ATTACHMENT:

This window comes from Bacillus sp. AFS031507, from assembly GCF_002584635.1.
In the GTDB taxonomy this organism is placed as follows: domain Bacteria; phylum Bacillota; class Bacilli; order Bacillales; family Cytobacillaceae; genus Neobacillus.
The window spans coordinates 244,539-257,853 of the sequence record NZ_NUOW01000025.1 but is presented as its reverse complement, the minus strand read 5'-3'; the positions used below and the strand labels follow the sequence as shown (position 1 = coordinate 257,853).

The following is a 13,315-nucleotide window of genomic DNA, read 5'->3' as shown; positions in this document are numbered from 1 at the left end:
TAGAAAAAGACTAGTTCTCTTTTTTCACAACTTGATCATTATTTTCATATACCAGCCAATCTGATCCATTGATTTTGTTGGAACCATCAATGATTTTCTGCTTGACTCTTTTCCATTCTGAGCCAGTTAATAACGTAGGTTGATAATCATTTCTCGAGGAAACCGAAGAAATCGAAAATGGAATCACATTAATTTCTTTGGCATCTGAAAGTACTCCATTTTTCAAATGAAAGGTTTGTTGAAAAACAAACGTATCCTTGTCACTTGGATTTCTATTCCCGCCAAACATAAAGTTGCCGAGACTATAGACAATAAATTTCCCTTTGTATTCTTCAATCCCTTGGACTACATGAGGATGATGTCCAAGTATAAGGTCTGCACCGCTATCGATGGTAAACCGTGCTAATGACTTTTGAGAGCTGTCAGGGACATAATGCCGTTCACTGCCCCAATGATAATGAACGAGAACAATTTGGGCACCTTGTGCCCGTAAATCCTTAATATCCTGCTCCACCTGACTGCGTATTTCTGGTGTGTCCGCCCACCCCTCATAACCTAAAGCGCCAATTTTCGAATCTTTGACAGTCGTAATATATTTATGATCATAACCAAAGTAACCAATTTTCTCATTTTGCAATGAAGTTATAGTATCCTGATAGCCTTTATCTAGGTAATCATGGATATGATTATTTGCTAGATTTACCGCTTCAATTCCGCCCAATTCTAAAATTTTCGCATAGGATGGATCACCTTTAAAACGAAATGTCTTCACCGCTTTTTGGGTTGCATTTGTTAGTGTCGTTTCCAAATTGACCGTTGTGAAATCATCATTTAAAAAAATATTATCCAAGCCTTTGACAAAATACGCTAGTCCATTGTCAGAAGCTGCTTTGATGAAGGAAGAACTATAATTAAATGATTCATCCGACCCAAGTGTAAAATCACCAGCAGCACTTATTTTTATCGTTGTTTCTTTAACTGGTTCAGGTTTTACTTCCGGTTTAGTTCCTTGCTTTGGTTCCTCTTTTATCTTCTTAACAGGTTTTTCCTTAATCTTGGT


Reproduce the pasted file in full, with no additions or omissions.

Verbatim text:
This window comes from Bacillus sp. AFS031507, from assembly GCF_002584635.1.
In the GTDB taxonomy this organism is placed as follows: domain Bacteria; phylum Bacillota; class Bacilli; order Bacillales; family Cytobacillaceae; genus Neobacillus.
The window spans coordinates 244,539-257,853 of the sequence record NZ_NUOW01000025.1 but is presented as its reverse complement, the minus strand read 5'-3'; the positions used below and the strand labels follow the sequence as shown (position 1 = coordinate 257,853).

The following is a 13,315-nucleotide window of genomic DNA, read 5'->3' as shown; positions in this document are numbered from 1 at the left end:
TAGAAAAAGACTAGTTCTCTTTTTTCACAACTTGATCATTATTTTCATATACCAGCCAATCTGATCCATTGATTTTGTTGGAACCATCAATGATTTTCTGCTTGACTCTTTTCCATTCTGAGCCAGTTAATAACGTAGGTTGATAATCATTTCTCGAGGAAACCGAAGAAATCGAAAATGGAATCACATTAATTTCTTTGGCATCTGAAAGTACTCCATTTTTCAAATGAAAGGTTTGTTGAAAAACAAACGTATCCTTGTCACTTGGATTTCTATTCCCGCCAAACATAAAGTTGCCGAGACTATAGACAATAAATTTCCCTTTGTATTCTTCAATCCCTTGGACTACATGAGGATGATGTCCAAGTATAAGGTCTGCACCGCTATCGATGGTAAACCGTGCTAATGACTTTTGAGAGCTGTCAGGGACATAATGCCGTTCACTGCCCCAATGATAATGAACGAGAACAATTTGGGCACCTTGTGCCCGTAAATCCTTAATATCCTGCTCCACCTGACTGCGTATTTCTGGTGTGTCCGCCCACCCCTCATAACCTAAAGCGCCAATTTTCGAATCTTTGACAGTCGTAATATATTTATGATCATAACCAAAGTAACCAATTTTCTCATTTTGCAATGAAGTTATAGTATCCTGATAGCCTTTATCTAGGTAATCATGGATATGATTATTTGCTAGATTTACCGCTTCAATTCCGCCCAATTCTAAAATTTTCGCATAGGATGGATCACCTTTAAAACGAAATGTCTTCACCGCTTTTTGGGTTGCATTTGTTAGTGTCGTTTCCAAATTGACCGTTGTGAAATCATCATTTAAAAAAATATTATCCAAGCCTTTGACAAAATACGCTAGTCCATTGTCAGAAGCTGCTTTGATGAAGGAAGAACTATAATTAAATGATTCATCCGACCCAAGTGTAAAATCACCAGCAGCACTTATTTTTATCGTTGTTTCTTTAACTGGTTCAGGTTTTACTTCCGGTTTAGTTCCTTGCTTTGGTTCCTCTTTTATCTTCTTAACAGGTTTTTCCTTAATCTTGGT